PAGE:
A duty-based approach directs the state to demonstrate an individual duty of justice, which necessarily incorporates public reason, and the direct responsibility of the individual. In terms of the illustration concerning ritual animal slaughter, to say that interests in public order are publicly justifiable reasons to restrict an activist’s criticism seems unreasonable, as it ignores the fact that it is someone else’s conduct and not the activist’s conduct that actually results in setbacks to public order. Therefore, the state would need to do much better to demonstrate that the activist concerned owes others a duty of justice to refrain from criticising animal slaughter if a limitation on the activist’s freedom of expression in that respect was to be justified. The state is then, to some extent, prevented from offloading its positive obligation (to prevent public disorder) onto the activist. This is the fundamental political value of a duty-based justificatory approach. It is not only a more normatively compelling approach, wherein the special importance of the freedom of expression is better preserved; it is also a politically appealing approach, as it requires the state to justify a limitation on the freedom of expression based on the specific horizontal relationship that exists between the individual and others in society.
Is the Language of Duties Dangerous?
The language of duties can be hijacked by those seeking to diminish the scope of rights. It is therefore natural for the language of duties to attract scepticism and suspicion. For example, the ‘Asian values’ project advanced by political actors such as former Singaporean Prime Minister Lee Kuan Yew relied on a language of ‘duties’ (among other terms such as ‘obedience’ and ‘loyalty’) as a means of deflecting concern for human rights (Sen 1997 ). Moreover, in 2007 and thereafter, the UK witnessed a surge in interest among political actors to frame a new bill of ‘rights and duties ’. The discourse enabled some political actors to call for the replacement of the UK’s Human Rights Act of 1998 with a new bill that focuses both on individual rights and responsibilities. It is therefore natural for the language of duties to attract scepticism and suspicion. But as pointed out by Samuel Moyn, ‘the need to guard against destructive ideas of duty is a poor excuse for ignoring beneficial liberal ones’ (Moyn 2016 , p. 11).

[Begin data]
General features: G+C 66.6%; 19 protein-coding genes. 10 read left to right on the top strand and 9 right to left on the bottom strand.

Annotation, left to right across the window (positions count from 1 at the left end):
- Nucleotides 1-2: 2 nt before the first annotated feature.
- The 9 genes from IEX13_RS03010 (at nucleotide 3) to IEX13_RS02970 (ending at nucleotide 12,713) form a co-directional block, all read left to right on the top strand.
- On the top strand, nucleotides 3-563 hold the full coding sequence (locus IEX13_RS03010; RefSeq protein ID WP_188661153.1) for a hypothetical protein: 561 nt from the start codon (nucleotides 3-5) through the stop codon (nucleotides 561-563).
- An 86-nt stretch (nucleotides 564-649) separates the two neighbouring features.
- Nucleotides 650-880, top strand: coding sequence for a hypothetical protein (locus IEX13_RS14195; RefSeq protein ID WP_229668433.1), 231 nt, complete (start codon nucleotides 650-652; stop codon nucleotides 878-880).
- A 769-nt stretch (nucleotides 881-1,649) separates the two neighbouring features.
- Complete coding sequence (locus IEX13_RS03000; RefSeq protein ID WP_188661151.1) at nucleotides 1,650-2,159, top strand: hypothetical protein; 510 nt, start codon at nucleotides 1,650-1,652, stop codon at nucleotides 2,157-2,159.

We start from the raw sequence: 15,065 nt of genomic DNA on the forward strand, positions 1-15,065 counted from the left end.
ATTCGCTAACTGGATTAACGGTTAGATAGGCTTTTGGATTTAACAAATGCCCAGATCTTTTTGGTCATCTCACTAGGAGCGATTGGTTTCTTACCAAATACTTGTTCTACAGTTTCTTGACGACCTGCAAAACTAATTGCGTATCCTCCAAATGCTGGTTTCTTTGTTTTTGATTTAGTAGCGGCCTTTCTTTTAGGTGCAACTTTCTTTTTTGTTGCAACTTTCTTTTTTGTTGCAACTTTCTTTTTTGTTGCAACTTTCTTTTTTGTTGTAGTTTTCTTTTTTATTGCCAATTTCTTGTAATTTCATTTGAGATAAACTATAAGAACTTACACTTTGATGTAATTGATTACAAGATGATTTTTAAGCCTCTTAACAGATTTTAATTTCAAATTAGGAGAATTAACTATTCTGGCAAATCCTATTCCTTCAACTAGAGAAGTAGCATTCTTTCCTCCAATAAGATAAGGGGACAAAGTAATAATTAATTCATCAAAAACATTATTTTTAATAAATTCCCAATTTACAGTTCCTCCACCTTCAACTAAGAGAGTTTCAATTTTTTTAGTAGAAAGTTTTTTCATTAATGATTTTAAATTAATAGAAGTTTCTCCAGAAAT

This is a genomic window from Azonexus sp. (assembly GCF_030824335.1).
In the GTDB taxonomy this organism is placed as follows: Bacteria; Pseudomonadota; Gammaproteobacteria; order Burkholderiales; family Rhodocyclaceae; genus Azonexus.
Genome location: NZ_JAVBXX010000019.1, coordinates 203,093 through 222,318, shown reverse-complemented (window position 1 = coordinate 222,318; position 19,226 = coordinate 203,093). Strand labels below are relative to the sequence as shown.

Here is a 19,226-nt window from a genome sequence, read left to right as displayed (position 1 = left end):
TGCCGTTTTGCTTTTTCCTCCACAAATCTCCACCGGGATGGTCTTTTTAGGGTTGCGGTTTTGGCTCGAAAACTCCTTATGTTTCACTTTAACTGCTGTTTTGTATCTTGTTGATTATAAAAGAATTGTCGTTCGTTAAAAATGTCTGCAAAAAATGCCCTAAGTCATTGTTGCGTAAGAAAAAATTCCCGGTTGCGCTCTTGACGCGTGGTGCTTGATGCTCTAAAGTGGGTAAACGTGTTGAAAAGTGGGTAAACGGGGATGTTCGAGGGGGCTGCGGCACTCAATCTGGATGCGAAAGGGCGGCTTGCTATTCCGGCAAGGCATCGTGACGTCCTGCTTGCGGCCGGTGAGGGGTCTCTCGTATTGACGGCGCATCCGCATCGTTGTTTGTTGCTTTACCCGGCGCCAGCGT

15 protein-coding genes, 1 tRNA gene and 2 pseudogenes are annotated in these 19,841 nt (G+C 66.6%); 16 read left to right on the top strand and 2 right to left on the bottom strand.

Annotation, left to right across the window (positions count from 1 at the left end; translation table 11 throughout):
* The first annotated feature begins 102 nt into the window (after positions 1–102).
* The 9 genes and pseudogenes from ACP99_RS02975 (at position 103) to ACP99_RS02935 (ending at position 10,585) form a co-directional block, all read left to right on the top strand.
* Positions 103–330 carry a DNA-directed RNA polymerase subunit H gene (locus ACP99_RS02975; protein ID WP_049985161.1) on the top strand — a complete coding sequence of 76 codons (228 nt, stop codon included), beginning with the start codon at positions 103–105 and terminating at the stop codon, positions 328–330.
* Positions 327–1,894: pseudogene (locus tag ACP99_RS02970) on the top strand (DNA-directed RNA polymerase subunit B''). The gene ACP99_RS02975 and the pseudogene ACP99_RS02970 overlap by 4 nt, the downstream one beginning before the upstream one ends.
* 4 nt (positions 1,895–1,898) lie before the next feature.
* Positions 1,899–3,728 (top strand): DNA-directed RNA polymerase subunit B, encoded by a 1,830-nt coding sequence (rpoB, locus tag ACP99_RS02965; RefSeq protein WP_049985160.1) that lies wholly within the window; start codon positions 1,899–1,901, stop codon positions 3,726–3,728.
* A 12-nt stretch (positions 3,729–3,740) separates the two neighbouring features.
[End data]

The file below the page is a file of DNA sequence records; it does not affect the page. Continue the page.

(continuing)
Despite the obvious risks, adopting the language of duties to describe a more robust justificatory approach is valuable, both for methodological and ethical reasons. First, it is not possible to articulate each and every ‘claim right’ in terms of well-recognised ‘human rights’. A person’s claim right that another person refrains from doing something specific cannot always be articulated as a ‘human right’. For instance, a person’s claim right that another person refrains from causing public unrest is certainly a ‘claim right’, but cannot easily be framed in terms of a specific ‘human right’ found in, say, the ICCPR or ECHR. By contrast, it can easily be framed as an interest that both these treaties recognise—‘public order’. A person’s interest in public order, in certain circumstances, is sufficient reason to impose on another person the duty to refrain from expressive conduct that could directly harm that interest. In such circumstances, that person would have a claim right and the other would have a duty of justice to refrain from such conduct. Framing the state’s burden to justify the limitation in terms of ‘rights’ could lead to confusion, as it may prompt us to look for a ‘human right’. Instead, the relevant ‘claim right’ is contingent on the outcome of a reasoning process whereby the importance of the public order interest, in the specific circumstances under consideration, is sufficient reason to impose on an individual a duty to refrain from conduct that directly impairs the interest. This justificatory approach may be better described as a ‘duty-based’ approach because the outcome of the reasoning process is the demonstration of an individual duty of justice to refrain from engaging in the conduct in question.
Second, there is an ethical benefit to reclaiming the language of duties. Such language can help individuals make ethical sense of how their expressive conduct impacts others. David Petrasek correctly observes that the language of duties introduces a certain ‘global ethic’ to modern human rights discourse (Petrasek 1999 , p. 7), which is currently missing. Moyn poignantly notes: ‘Human rights themselves wither when their advocates fail to cross the border into the language of duty’ (Moyn 2016 , p. 10). Such language can then ‘instil in individuals the idea that they should act in ways that support basic shared values’ (Petrasek 1999 , p. 48), and motivate them to be more aware of their ethical obligations to others. Framing a limitation only as a means of advancing legitimate interests, or relying purely on the language of proportionality, cannot offer this ethical dimension. Therefore, the risks associated with the language of duties are ultimately outweighed by its methodological and ethical benefits.